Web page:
In an era of cost reduction across the board, business experts are urging CEOs to take advantage of Brexit. But are there wiser choices?
When the going gets tough, business leaders frequently make cuts. They do this to secure financial viability, but experts suggest that refocusing is a better solution.
Brexit is changing the business landscape
With Brexit on the horizon, consultants are urging CEOs to not make blanket cuts across their businesses.
In the wake of the 2008 financial crash, 79% of companies made sweeping cuts. However only a slim majority of this number felt the decision helped them weather the storm.
In fact, 47% of those who cut costs felt the strategy had an adverse impact on their recovery.
Consultants advise that businesses must attempt to take advantage of market turbulence.
Spotting what could make an organisation competitively distinctive and restructuring accordingly can be extremely effective. The 2008 recession saw companies doing exactly this.
CEO of Zeta Interactive (previously XL Marketing), David A Steinberg states: ‘We were able to acquire smaller companies for very favourable multiples since there was less competition bidding for these businesses.
‘Moreover, their limited access to capital stunted their growth allowing us to gain leverage very quickly once they were part of XL Marketing.’
Now valued at over $1 billion, it’s fair to conclude that harnessing uncertainty and investing as opposed to cutting costs was a genius strategy for Zeta Interactive.
Similarly, food outlet Smashburger seized the opportunity to invest in the face of insecurity while others slashed budgets.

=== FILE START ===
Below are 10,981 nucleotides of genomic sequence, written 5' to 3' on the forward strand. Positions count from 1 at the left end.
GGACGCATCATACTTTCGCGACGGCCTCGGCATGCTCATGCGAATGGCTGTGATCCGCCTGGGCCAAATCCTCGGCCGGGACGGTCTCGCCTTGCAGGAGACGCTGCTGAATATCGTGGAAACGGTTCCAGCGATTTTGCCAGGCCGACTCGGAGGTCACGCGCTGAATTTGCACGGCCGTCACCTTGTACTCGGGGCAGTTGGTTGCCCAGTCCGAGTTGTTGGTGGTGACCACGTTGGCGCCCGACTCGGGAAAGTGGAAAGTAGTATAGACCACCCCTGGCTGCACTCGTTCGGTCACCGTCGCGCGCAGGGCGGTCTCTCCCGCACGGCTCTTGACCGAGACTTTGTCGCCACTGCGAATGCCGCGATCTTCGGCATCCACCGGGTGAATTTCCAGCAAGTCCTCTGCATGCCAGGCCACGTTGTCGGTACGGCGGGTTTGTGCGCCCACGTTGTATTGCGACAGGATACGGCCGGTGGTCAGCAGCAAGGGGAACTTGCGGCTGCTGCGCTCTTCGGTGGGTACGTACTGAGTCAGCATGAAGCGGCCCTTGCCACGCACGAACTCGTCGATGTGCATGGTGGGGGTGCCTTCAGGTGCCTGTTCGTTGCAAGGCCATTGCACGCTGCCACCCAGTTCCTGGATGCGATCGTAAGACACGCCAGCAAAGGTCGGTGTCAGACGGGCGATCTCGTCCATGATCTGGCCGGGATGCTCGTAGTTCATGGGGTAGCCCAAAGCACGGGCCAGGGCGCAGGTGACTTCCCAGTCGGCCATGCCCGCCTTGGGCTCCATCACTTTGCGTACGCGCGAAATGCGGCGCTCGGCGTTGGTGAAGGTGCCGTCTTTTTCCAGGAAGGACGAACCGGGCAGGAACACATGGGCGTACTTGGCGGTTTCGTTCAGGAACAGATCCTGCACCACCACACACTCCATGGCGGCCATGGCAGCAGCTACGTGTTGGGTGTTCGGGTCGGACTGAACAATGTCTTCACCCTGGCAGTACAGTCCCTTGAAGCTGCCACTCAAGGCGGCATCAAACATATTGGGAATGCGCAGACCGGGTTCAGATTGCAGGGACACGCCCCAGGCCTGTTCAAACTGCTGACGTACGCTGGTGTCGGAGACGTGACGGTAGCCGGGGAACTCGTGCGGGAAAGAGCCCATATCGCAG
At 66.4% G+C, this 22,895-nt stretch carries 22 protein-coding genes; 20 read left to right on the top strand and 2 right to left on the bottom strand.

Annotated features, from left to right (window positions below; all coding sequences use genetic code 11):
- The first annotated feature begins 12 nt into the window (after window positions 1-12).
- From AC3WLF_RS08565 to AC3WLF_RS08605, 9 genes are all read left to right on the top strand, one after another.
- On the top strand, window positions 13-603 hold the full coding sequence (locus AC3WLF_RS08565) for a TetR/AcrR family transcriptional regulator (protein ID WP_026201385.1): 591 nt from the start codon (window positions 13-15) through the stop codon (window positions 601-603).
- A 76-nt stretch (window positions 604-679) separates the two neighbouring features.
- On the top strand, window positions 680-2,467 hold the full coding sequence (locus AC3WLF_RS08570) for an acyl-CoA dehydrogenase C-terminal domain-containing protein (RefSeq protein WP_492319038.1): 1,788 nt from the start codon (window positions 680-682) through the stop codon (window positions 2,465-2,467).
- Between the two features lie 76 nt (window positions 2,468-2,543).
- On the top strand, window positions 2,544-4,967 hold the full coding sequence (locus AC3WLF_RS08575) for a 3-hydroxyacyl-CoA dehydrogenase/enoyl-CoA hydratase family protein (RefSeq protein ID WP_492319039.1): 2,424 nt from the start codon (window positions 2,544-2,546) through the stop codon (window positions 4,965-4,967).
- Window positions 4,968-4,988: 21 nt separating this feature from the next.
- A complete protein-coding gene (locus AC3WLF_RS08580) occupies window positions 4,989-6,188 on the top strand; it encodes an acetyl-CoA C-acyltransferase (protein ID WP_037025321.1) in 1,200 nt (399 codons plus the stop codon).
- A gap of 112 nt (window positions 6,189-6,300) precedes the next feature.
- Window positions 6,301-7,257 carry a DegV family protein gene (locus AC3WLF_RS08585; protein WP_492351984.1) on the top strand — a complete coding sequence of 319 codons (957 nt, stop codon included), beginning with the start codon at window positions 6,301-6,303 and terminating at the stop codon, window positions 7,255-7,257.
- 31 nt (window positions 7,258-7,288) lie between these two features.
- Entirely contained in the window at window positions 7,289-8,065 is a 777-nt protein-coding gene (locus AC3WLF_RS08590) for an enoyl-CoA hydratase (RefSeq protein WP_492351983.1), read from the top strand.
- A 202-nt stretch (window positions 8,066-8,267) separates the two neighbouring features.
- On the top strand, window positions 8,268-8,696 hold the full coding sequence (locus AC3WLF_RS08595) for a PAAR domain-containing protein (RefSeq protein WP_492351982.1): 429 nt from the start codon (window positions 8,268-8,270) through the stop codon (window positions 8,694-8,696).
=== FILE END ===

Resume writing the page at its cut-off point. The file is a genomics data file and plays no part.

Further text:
CEO Scott Crane describes how ‘real estate was more affordable during this time, so we were able to take advantage of better economics and key locations’.
Property investment, as well as understanding of a budgeting clientele during uncertain times, has seen Smashburger excel. Smashburger is now valued at $335 million.
What if cuts are unavoidable?
Where cuts are simply unavoidable, experts emphasise the importance of prioritised decision making rather than equal cuts across the board.
For example, according to global management consultant firm McKinsey&Company, CEOs are able to generate capital and cut costs with minimal negative impact simply by reviewing efficiency.
The firm explains how, ‘shifting the focus from organisational structure to current and future strategic needs makes for smarter savings’.
Rather than viewing Brexit as an obstacle, it seems CEOs should use the ambiguous market to inject a sense of discipline to the core of their business. Seizing opportunities to prosper by taking advantage or market changes is also key.